Sunday, January 5, 2014

His burden is light --or, the bike lamp analogy.

We got a new computer and suddenly all of my recent pictures have disappeared. Luckily I've got something to share that doesn't need pictures.

I've been the second counselor in our ward's Relief Society (our church congregation's women's organization) for 2 1/2 years. This seemed like a pretty heavy calling  (job) and there have been times, with my personal training clients again, and Jeff's new job taking up lots of extra hours that I've been tempted to ask for a release. Sometimes it's felt like I was being stretched longer and longer -as though there were screws attached to my skull and soles and every day they were twisting tighter and tighter in opposite directions. I was expecting to snap like an old rubber band any day. However I liked serving the ladies in my ward, I enjoyed my work, I loved my clients, and loved being with my kids. I'm not saying it was bad stuff in my life, just that I wondered how I could do it most days (and most days there were a lot of mistakes).

In my church you are always doing something. Everyone usually has a job. It's part of our belief system that we follow the example of Jesus Christ in serving each other, so we all take turns doing something. In the last year or so I cast about looking for a job that I could be given next that was sufficiently easy for me. That would give me the "break" I felt I so richly deserved. I decided ward librarian would be perfect. That would mean showing up Sunday and helping people make copies, sign out pencils and scriptures etc. and then going home until the next Sunday. Perfect. I could be extra nice and smiley to people. I would be perfect.

A month ago I got released. I got NO new calling. People commented on the smile on my face. I couldn't stop grinning. I was having my thyroid biopsied for cancer that next Friday so I thought Heavenly Father (since we believe all callings are divinely inspired) knew how much I needed a break and was giving me one. Even better than librarian! Well, later that night I noticed I had a voicemail I'd missed from the day before. From the STAKE PRESIDENCY. For those of you not familiar with the vocabulary, the Stake is our group of 10 congregations in our area. I was called as the Stake Primary Secretary. Arguably this may be the most time consuming calling I could possibly get. I won't go into details, but in the interview, I was told over and over how much of a time commitment this would be, how much my family would have to sacrifice, etc.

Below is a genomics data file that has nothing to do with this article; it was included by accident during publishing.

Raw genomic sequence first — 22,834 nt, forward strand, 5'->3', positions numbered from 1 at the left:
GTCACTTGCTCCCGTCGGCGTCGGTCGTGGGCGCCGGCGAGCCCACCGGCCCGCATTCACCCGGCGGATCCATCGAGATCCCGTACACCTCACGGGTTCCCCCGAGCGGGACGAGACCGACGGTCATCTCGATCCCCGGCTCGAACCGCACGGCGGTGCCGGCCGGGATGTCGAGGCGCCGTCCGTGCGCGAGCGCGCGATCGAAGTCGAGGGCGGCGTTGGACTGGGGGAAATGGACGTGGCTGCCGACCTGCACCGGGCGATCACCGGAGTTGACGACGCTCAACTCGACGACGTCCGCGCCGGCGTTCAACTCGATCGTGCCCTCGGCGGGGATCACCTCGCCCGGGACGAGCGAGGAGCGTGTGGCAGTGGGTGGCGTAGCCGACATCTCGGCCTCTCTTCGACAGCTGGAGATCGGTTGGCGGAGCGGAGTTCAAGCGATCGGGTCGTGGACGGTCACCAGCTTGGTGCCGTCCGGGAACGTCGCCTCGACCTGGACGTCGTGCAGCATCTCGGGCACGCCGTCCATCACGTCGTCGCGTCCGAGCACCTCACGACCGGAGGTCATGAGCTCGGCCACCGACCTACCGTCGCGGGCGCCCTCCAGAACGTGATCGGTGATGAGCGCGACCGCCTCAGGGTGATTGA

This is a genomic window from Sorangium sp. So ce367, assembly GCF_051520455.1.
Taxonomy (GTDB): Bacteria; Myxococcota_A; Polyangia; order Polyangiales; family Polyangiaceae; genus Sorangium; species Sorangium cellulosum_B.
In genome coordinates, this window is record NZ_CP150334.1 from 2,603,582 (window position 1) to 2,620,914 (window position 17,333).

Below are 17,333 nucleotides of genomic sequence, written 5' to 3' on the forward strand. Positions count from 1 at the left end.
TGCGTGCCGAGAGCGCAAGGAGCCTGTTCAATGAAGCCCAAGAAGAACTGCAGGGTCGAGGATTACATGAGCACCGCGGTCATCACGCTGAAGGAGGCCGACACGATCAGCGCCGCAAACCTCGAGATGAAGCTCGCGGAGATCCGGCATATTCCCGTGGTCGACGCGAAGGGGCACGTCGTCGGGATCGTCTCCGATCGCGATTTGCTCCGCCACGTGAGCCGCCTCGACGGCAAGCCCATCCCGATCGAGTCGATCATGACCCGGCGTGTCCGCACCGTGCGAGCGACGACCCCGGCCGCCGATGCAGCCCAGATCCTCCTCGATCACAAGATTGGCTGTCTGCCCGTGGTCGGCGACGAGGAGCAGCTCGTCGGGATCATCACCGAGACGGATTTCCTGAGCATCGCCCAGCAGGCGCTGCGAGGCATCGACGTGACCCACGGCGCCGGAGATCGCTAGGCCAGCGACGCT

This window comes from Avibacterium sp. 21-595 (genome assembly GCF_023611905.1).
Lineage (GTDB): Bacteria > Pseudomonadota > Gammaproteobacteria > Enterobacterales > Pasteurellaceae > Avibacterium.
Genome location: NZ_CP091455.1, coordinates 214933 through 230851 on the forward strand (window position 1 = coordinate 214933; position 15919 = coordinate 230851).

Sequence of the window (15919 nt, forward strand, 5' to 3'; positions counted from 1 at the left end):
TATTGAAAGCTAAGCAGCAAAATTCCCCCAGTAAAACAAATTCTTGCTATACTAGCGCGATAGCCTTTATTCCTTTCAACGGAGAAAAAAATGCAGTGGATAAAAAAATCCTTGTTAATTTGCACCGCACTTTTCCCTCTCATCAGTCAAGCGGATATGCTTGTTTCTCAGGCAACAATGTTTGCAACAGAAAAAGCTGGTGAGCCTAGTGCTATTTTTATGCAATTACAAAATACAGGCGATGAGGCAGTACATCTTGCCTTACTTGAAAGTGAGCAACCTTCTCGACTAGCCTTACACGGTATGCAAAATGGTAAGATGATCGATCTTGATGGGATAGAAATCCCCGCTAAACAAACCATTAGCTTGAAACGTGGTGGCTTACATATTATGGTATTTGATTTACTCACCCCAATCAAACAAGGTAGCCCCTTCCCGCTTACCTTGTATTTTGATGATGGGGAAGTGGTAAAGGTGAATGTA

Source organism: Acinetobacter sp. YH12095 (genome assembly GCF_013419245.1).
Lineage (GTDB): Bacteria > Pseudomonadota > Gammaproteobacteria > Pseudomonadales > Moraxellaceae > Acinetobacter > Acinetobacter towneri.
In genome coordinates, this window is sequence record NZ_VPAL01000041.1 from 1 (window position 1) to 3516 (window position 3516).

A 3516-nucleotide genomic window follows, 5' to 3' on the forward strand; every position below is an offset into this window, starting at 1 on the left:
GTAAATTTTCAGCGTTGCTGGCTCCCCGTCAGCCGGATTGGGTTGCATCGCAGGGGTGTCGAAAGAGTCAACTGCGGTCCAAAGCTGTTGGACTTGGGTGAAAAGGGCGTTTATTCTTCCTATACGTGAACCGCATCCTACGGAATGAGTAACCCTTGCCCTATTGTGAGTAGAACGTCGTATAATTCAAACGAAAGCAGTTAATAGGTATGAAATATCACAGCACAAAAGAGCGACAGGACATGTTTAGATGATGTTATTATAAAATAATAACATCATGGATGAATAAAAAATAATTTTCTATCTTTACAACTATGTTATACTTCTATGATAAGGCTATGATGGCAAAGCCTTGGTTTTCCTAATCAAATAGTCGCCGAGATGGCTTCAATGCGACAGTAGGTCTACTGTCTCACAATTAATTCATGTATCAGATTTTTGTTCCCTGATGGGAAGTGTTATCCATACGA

I looked President Parry in the eye and asked -a little desperately- "the Lord helps you, right?" and he assured me that the Lord does. I said OK then, as long as I didn't have cancer.

I didn't have cancer.

That was huge miracle in itself. My Dr. was sure tests would be inconclusive, that surgery was a surety, gave me surgeons' names to check out; then the results came and were unequivocally benign.  This was where I started to believe everything would be OK, that somehow I could do this.

I sat in church the next Sunday, and heard someone quote the familiar scripture from Matthew 11:30 that we always hear around Christmas: "his yoke is easy and his burden is light".  I always wanted to say nuh-uh! when I heard this before. It often -very often -didn't feel light at all! It felt heavy! But this time, I heard it in a different way. His burden is "light". Light and not darkness. I heard how he helps us see more clearly, to get the answers we need. If we serve, and keep the promises and covenants we made, he would give us revelation in return --or a help in carrying our burdens.

Today our Sunday school teacher mentioned a story I'd heard before about a bike lamp. There was a boy who had a lamp on his bike to light the way in the dark. The faster he pedaled, the brighter the lamp would shine. The problem (in his mind at least) was that having the light on the bike meant extra resistance. It was a little harder to pedal against that resistance, so he decided to take the lamp off. A crash during the next night time ride was inevitable. It was harder to pedal with the light, but clearer. The lamp was necessary to light his way.

I guess I am willing to work as hard as I need to in order to keep that light. Along with keeping promises I've already made to serve, I'm noticing answers coming to questions I've had for months and years. The whole politicized conversation regarding homosexuality and same sex marriage has been confusing and disturbing for me. It's really bothered me. I don't like the idea of a  group of people feeling we as a church hate them or don't care for them. I've been getting some real helps with this question lately (see this interview for example). I also have worried about the restriction of the priesthood (in the past) for people of African descent (see this page on for a quick overview), and I've been recently been put in touch with full personal histories on this question that helped me get some peace about this subject (i.e. --people in the church aren't perfect!).

I'm looking forward to someday being the ward librarian. I'm -of course- already making big mistakes in my new calling, but so far the stretching doesn't feel like I will twoiiiing! any second, but that I am increasing little by little in my capacity. God bless us all in all that we undertake. We'll need it.


Meeshab said...

I'm going to have Scott read your links. This has been bothering him lately :)

belann said...

So glad I finally read this. I love the idea that "His burden is light" not darkness. Wonderful insights.